2. Hormone levels contribute to stress resilience
3. Long-term recovery of reefs from bleaching requires local action to increase resilience
4. Resilience in an aging society: GSA showcases cutting-edge meeting topics
5. Resilience concepts poised to aid management of coastal marine ecosystems
6. ORNL resilience plan to help Tennessee, Mississippi and South Carolina communities beat disaster
7. BIO-key(R) Delivers FBI-Compliant 2 Factor Authentication Solution for First Responders
8. Grapes reduce risk factors for heart disease and diabetes, U-M animal study shows
9. Duke, LabCorp combine forces to create the Biomarker Factory
10. Study pins factors behind geography of human disease
11. CNIC and Banco Santander set up research project on early cardiovascular risk factors
Post Your Comments:
*Name:
*Comment:
*Email:
Related Image:
Resilience factor low in depression, protects mice from stress
(Date:1/21/2016)... , January 21, 2016 ... to a new market research report "Emotion Detection and ... Others), Software Tools (Facial Expression, Voice Recognition and ... - Global forecast to 2020", published by MarketsandMarkets, ... expected to reach USD 22.65 Billion by 2020, ...
(Date:1/20/2016)... --  MedNet Solutions , an innovative SaaS-based eClinical technology ... is pleased to announce the attainment of record-setting corporate ... of the company,s laser focus on (and growing international ... comprehensive, easy-to-use and highly affordable cloud-based technology platform. ... growth achievements in 2015 include: , Record ...
(Date:1/18/2016)... Calif. , Jan. 18, 2016  Extenua ... software that simplifies the use and access of ... and go-to-market partnership with American Cyber.  ... brings extensive experience leading transformational C4ISR and Cyber ... and integrating the latest proven technology solutions," said ...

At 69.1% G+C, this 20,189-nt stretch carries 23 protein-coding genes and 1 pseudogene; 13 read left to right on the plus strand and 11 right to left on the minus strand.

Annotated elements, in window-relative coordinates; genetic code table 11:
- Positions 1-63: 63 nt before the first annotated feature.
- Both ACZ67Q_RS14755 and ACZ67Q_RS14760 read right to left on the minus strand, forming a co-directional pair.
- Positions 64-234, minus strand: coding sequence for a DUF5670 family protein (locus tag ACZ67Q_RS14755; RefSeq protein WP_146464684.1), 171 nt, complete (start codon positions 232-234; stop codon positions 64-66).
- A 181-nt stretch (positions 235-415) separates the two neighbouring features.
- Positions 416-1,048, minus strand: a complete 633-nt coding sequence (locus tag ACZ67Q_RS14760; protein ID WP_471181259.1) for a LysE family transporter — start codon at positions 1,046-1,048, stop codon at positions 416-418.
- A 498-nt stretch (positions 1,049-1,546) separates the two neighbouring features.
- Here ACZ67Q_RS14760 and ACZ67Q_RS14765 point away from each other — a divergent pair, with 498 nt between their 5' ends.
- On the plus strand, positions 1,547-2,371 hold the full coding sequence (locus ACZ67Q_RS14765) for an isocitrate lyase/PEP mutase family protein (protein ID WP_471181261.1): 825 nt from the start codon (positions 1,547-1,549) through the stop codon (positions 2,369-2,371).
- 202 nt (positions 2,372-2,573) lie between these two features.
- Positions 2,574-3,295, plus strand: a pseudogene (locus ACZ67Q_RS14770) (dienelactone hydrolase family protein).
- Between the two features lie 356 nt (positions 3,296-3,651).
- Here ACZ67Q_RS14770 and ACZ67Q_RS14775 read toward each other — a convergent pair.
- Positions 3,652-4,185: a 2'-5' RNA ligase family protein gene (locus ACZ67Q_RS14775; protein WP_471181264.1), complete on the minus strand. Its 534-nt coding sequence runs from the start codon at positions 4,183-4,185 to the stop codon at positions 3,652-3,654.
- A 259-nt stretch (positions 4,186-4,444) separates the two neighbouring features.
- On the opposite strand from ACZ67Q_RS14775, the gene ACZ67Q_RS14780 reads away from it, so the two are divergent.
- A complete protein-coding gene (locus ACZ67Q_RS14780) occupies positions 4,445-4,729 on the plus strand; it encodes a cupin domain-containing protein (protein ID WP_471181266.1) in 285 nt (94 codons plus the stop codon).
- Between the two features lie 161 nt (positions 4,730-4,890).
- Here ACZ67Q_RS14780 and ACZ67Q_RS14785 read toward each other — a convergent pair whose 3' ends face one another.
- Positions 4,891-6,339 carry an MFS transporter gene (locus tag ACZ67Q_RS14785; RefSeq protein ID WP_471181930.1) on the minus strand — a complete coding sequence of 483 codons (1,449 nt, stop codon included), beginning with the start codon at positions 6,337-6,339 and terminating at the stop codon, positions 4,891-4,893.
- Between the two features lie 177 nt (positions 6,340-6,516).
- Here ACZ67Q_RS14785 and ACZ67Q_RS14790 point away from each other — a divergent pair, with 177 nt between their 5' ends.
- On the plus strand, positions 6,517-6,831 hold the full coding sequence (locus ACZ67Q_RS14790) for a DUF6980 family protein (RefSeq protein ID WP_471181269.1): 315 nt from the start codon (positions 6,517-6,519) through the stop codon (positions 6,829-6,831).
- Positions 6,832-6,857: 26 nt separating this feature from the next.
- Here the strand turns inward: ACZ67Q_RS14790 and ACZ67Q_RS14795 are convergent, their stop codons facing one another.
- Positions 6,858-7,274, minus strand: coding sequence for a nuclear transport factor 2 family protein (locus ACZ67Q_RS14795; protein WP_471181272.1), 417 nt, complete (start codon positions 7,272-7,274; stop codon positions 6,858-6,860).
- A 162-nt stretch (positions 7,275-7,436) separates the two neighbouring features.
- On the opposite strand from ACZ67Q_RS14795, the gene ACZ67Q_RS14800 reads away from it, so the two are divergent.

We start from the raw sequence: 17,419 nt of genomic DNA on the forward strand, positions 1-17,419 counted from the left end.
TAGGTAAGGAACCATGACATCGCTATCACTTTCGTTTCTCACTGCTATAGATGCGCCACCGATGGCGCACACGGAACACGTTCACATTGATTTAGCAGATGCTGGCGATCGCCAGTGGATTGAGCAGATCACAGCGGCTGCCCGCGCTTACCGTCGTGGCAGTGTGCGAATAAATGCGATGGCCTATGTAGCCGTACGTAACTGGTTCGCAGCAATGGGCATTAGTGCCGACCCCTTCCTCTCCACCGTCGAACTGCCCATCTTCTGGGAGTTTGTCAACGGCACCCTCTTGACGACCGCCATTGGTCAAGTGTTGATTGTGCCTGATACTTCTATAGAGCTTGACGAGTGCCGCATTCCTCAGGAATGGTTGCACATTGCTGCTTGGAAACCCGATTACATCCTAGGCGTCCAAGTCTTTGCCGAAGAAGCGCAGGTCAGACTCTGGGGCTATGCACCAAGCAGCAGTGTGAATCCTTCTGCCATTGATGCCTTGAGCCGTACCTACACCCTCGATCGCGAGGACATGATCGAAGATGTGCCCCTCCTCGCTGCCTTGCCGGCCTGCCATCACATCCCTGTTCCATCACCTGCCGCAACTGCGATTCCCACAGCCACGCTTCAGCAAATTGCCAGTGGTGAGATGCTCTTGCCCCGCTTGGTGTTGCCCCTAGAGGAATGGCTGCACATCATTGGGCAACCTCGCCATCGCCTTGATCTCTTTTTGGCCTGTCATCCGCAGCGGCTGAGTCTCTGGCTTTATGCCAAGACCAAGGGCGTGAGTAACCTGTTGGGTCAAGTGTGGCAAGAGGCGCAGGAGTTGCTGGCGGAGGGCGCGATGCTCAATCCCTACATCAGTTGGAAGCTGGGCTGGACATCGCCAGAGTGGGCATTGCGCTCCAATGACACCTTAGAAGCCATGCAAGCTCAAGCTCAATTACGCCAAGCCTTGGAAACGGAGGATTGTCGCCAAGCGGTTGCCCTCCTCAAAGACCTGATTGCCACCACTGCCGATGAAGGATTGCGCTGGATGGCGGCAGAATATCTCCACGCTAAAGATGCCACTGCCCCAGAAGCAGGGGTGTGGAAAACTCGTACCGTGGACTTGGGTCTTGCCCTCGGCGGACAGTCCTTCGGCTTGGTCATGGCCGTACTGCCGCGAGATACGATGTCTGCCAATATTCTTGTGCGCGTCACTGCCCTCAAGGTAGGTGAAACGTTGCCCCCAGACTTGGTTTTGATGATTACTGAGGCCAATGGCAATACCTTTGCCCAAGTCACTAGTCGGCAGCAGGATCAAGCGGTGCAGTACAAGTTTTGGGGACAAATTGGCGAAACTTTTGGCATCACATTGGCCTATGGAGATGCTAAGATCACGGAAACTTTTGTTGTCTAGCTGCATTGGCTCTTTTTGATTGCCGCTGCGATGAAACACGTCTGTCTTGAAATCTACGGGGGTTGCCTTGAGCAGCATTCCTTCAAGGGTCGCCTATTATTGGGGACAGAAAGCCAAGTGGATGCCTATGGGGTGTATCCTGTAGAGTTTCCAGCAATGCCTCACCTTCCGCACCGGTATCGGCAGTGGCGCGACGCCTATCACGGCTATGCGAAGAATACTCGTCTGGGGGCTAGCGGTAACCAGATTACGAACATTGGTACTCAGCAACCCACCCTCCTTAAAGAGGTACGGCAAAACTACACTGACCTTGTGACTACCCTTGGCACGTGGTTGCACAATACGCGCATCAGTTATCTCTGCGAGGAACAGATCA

Breaking Biology News(10 mins):
(Date:2/11/2016)... ... February 11, 2016 , ... ... dedicated to delivering cutting-edge information focused on the development and manufacture of ... become a premier sponsor of the 2016 BioProcess International Awards – Recognizing ...
(Date:2/11/2016)... Florida , February 11, 2016 ... PositiveID Corporation ("PositiveID" or "Company") (OTCQB: PSID), a ... announced today that its Thermomedics subsidiary, which markets ... on its growth plan in January 2016, including ... distributors, increasing sequential monthly sales growth, and establishing ...
(Date:2/11/2016)... ... February 11, 2016 , ... Reichert Technologies, ... continues today to pursue the highest level of accuracy and quality with the ... Refractometer and the AR5 Refractometer. Accurate, reliable and tough enough for the ...
(Date:2/11/2016)... ... February 11, 2016 , ... Global Stem Cells ... in Quito, Ecuador. The new facility will provide advanced protocols and state-of-the-art techniques ... the world. , The new GSCG clinic is headed by four prominent ...
Breaking Biology Technology: